You grew up learning classical piano, but now have switched to mostly guitar. What precipitated that switch, and could you still see yourself fronting a group of this sort if you were behind the keys as opposed to holding a guitar?
Miss Tess: I stopped taking piano lessons when I got into high school because it wasn’t “cool” and I got involved in other things. But I did eventually pick up a guitar and strum some random chords every now and again. I dreamt of being in an all-girl punk band. I took the guitar with me when travelling (it’s much more portable than a piano) and learned the bliss of not having to read music from a page. Yeah, I think that really sold me on guitar. I’m slowly working on getting my piano chops back, and would probably lead the band in a similar way if I played piano.
Were you surprised to have won that Open Mic competition at Eddie’s Attic that netted you the slot on that cruise ship festival? What was the contest like, and what sort of performers were you up against?
Miss Tess: I was kind of surprised and excited. There were many very interesting and pleasant-sounding songwriters in the competition. The contest was structured like the NCAA finals, single elimination. You play one song, the other person plays one song, and the judges hold up a one or a two. Hopefully you have more numbers. I usually am good about getting positive attention when I’m in the midst of many singer-songwriters, because so few people do what I do and do it well. I played the mouth trumpet. I think that’s really what clinched it.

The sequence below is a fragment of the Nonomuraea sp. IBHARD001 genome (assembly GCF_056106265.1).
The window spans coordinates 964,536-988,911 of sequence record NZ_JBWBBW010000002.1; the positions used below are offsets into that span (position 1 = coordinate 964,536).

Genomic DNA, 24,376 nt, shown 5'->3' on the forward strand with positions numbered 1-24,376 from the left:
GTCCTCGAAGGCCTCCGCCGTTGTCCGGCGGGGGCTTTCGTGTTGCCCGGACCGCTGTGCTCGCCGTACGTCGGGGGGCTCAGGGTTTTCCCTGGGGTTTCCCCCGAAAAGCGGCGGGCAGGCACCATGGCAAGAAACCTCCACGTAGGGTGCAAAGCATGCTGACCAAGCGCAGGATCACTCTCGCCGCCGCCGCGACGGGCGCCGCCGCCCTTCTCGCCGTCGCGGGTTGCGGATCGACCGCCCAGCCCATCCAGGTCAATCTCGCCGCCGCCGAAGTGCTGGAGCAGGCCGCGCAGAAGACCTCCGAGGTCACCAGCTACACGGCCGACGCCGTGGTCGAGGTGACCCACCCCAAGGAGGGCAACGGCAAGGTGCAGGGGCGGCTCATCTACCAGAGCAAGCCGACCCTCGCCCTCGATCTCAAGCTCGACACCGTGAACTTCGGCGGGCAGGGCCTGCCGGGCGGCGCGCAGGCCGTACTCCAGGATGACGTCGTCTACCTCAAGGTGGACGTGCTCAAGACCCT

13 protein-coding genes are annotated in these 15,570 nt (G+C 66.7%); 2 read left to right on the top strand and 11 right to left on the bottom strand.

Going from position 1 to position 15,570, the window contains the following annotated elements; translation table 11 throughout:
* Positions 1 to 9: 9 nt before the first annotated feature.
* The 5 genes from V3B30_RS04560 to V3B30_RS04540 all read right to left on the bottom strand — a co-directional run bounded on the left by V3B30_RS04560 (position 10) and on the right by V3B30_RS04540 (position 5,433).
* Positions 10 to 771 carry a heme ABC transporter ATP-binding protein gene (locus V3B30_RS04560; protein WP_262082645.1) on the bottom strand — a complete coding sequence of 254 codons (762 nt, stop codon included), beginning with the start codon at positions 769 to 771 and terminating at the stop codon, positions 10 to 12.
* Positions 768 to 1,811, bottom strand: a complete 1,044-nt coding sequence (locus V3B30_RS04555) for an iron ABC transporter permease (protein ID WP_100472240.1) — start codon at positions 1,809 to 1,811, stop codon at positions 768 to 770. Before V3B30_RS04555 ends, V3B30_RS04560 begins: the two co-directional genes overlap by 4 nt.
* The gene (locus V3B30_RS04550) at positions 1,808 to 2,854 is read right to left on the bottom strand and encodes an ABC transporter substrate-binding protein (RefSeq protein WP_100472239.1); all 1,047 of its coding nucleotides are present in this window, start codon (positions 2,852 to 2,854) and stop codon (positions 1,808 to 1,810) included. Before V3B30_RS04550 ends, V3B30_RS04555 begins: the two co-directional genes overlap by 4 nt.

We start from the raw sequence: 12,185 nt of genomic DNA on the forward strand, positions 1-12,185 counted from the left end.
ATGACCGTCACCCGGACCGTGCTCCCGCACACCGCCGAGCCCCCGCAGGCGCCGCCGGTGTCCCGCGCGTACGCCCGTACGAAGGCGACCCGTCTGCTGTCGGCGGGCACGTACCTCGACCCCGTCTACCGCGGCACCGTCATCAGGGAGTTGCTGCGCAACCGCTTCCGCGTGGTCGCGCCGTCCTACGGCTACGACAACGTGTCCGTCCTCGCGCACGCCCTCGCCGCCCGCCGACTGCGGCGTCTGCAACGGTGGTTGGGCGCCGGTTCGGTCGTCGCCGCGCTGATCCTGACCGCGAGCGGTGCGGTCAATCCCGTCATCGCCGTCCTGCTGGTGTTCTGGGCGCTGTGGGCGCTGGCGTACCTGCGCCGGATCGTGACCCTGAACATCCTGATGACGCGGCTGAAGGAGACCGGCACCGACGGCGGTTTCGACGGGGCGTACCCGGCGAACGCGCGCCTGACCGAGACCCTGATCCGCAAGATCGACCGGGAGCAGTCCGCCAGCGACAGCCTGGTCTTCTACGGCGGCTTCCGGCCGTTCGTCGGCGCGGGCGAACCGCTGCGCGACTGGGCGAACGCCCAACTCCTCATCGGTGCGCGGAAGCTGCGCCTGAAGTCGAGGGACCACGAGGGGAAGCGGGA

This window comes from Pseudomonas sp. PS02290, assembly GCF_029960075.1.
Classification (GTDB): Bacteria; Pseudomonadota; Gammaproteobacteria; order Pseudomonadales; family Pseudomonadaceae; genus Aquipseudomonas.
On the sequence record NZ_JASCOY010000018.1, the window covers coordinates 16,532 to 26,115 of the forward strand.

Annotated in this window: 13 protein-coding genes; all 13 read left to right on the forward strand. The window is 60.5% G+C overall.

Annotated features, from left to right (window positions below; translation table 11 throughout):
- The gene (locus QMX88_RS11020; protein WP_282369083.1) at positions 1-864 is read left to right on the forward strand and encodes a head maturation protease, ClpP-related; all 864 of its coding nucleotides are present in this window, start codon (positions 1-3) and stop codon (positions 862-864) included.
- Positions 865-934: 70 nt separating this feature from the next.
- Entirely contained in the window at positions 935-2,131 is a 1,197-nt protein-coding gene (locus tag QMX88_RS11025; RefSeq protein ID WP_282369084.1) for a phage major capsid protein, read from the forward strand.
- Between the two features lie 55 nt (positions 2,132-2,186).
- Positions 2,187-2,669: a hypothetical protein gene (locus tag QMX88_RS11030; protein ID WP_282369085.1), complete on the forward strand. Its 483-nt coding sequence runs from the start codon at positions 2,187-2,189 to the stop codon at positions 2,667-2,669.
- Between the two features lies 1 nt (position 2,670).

How did the cruise gig itself go? Were you well received? Did you get to meet or mingle with any of the bigger name headliners there, and did any of them offer you any feedback on your own performance?
Miss Tess: The cruise was a smashing time. People definitely dug what I was doing, for some it was probably a welcome change from your typical singer-songwriter. Unfortunately, midweek I got the worst flu of my life — I felt miserable and couldn’t talk at all. Luckily, it was after my performances, but needless to say it hindered my networking abilities and I was having visions of getting Emmylou Harris or Patty Griffin sick. Then they’d hate me forever. I got to shiver under the covers while everyone else enjoyed the private beach party in Jamaica.
This is your first Savannah gig, correct? Have you ever visited the city before?